The search for the final miners caught in a deep mine in Siberia has been called off, as blasts caused 66 deaths. Since then, two more workers are missing in another mine collapse in a neighbouring mine, and the coal mine boss is set to have criminal charges filed against him. The blasts sparked demonstrations of up to 10,000 people in the Siberian coal town, which blocked the Trans-Siberian railway and were eventually broken up by riot police, arresting 28 and injuring many more.
Many killed in mine blasts
The search for the final missing 24 mine workers in Mezhdurechensk in the Kemerovo region about 3,500km east of Moscow has been called off as the concentration of methane in the mine was rising and because fires were still burning deep underground.
The death toll from the explosions two weeks ago has risen to 66, with many victims being rescue workers killed by a second explosion hours after the first one struck. The second blast ripped apart the coal mine’s ventilation shaft and damaged buildings on the surface. The first of two blasts occurred late on May 8 about 500 meters (1,640 feet) underground.
Yesterday, two miners were still missing in a neighbouring pit after dozens were rescued following more mine explosions. 107 miners out of 109 who had been working in the Alexeyevskaya mine were rescued after it collapsed yesterday morning. Final numbers of missing and rescued have still not been released.
Boss faces criminal charges
On Tuesday, Russian prosecutors said they would investigate safety at all coal mines and open a criminal case against the general director of the Raspadskaya mine, who resigned after a rebuke from Prime Minister Vladimir Putin. This comes as the safety of Russian mines is yet again in the spotlight following the explosions, the worst incidents in three years and one of the deadliest since the collapse of the Soviet Union.
Raspadskaya is owned by steelmaker Evraz, controlled by tycoon Alexander Abramov (40%) and billionaire Roman Abramovich (40%).
Riots and unrest
Following the mine disaster, workers and unions took to the streets in protest at the dangerous working conditions and insufficient pay they are forced to endure. Up to 3,000 people took part, blocking the Trans-Siberian railway and delaying at least 20 trains. State media and the railway company ignored the protests completely and gave no reason for the delays.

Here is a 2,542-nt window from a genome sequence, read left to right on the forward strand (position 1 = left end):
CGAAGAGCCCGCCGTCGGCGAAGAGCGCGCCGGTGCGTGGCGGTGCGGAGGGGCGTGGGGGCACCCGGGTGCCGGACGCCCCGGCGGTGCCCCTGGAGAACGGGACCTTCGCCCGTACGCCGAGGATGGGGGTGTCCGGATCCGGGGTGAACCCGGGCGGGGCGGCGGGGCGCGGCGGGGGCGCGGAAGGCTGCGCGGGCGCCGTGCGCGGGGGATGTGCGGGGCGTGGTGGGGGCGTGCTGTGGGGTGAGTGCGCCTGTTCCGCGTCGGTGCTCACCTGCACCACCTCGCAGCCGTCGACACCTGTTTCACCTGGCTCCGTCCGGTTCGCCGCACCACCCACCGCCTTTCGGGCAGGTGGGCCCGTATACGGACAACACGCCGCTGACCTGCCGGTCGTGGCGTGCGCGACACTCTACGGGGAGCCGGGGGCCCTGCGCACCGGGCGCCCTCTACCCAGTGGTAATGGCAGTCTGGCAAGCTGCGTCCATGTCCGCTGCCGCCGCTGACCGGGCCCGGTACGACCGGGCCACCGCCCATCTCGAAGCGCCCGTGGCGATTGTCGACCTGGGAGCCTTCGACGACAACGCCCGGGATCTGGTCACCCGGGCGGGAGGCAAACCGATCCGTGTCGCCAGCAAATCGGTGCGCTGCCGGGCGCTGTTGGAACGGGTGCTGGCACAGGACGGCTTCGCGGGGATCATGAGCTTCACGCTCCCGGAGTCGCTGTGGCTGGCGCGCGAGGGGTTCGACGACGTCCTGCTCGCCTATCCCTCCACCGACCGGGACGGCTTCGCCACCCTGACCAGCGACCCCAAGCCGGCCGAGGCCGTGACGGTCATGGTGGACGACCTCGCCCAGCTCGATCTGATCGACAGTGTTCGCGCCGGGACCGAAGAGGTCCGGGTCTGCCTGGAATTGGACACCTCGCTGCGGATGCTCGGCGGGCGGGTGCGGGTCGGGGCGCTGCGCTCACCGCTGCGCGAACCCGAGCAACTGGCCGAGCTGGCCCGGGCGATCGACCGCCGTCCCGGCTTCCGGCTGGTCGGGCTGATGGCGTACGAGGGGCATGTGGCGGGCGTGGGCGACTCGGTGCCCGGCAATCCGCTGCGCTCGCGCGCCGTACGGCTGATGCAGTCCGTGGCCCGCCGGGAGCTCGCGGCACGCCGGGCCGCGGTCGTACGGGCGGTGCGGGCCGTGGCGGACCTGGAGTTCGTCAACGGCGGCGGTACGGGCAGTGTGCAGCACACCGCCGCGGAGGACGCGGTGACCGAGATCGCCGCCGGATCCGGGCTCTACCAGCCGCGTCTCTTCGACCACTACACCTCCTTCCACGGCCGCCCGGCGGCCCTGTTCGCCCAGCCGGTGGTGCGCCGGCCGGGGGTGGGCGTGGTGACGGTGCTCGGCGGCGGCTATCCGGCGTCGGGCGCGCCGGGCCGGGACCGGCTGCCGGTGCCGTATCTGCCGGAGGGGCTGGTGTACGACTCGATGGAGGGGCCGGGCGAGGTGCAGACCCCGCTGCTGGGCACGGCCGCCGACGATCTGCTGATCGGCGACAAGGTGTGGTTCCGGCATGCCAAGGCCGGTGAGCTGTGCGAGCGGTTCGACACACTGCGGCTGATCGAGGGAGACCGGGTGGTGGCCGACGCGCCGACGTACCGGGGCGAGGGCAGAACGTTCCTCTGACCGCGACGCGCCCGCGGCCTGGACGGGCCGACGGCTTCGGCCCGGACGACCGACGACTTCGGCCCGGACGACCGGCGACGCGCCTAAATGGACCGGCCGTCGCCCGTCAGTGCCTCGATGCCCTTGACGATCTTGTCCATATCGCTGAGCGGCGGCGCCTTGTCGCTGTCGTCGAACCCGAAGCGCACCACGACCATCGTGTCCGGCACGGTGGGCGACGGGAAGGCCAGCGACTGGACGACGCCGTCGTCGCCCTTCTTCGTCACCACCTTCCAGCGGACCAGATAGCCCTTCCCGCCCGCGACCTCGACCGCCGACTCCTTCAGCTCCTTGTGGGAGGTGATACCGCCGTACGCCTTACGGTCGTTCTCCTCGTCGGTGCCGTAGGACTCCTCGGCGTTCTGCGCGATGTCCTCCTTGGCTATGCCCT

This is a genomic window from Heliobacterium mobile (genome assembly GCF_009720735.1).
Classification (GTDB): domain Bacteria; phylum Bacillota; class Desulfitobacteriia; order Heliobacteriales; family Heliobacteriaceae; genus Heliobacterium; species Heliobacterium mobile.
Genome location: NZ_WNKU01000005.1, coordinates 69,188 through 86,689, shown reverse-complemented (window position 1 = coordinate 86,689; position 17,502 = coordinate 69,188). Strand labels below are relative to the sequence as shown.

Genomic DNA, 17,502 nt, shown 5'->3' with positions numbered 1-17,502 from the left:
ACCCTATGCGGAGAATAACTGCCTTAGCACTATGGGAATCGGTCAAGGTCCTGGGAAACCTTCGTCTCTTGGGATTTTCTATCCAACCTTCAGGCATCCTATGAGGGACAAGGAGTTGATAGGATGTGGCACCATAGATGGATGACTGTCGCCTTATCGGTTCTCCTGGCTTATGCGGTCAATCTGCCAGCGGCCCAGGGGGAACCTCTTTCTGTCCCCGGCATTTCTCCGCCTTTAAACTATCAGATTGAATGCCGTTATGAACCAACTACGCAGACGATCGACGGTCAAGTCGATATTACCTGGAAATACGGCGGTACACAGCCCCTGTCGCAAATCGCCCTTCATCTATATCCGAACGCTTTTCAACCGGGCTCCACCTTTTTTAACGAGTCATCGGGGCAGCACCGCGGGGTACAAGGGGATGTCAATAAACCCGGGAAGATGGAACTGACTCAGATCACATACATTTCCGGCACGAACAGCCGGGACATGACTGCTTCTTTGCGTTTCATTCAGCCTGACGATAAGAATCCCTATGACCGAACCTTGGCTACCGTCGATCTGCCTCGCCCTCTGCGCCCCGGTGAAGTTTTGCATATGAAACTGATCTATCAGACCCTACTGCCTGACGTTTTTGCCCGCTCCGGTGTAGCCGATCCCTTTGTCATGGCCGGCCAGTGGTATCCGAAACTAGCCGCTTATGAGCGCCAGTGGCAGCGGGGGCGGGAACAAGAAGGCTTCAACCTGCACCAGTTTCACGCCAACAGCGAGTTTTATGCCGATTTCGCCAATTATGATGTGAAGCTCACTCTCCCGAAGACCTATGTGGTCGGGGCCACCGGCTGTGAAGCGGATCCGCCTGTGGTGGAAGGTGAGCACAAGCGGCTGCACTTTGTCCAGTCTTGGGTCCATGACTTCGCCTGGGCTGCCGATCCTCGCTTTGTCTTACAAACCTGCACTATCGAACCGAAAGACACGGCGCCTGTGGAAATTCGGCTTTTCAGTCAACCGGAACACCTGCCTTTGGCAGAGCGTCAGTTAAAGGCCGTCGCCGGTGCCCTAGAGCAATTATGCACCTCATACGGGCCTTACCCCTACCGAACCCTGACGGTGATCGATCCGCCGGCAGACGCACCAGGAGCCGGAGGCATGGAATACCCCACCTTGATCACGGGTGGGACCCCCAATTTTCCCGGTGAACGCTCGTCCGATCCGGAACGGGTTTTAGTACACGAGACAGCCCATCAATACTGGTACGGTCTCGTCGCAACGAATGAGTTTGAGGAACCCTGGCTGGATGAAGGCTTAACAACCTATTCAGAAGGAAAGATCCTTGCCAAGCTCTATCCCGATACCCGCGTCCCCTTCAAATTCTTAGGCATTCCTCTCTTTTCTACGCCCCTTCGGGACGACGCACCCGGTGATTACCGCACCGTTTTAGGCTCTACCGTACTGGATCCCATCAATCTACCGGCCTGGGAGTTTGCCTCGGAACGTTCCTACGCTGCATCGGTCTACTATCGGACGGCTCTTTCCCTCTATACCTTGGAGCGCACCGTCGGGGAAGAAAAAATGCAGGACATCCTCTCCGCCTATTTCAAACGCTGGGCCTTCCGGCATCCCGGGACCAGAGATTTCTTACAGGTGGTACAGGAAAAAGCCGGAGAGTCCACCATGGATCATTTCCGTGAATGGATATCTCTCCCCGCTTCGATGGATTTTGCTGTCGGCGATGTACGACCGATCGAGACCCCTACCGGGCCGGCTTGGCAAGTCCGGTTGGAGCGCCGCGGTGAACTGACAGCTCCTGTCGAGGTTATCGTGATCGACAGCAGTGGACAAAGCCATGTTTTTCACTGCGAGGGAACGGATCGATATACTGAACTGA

Twenty-eight people were arrested when 200 Russian riot police cracked down on the protest – more than 20 people had been injured by late last Friday evening after police clashed with the protesters who threw bottles and rocks in response, injuring up to 17 police officers.
“It is the fault of the authorities that they pushed people onto the rails,” Ivan Mokhnachuk, head of Russia’s independent coal-miners union, told Echo of Moscow on Saturday.
“When people are kept in the dark, when their questions are not answered, when they are left alone, when every day there are dozens of funerals and the authorities do not want to talk, a situation arises where people are displeased,” he added.
Millions of tonnes of Russian coal is imported to Britain each year and burned in the UK’s coal-fired power stations, including coal arriving at Leith port in Edinburgh which is transported by rail to ScottishPower-operated Cockenzie Power Station in East Lothian.
As will mining disasters and human rights abuses common to other places that the UK imports coal from globally, the cheap price paid for by power station operators is paid for by the lives of mine workers in Russia. The UK’s continued reliance on imported coal only maintains the cycle of corruption and malpractice that deny workers fair pay and safe working conditions. Whether it’s ill health caused by mining in Scotland or deaths from unsafe conditions in Russia, power station operators are contributing massively to these global injustices where big business tears communities apart for this cheap fossil fuel.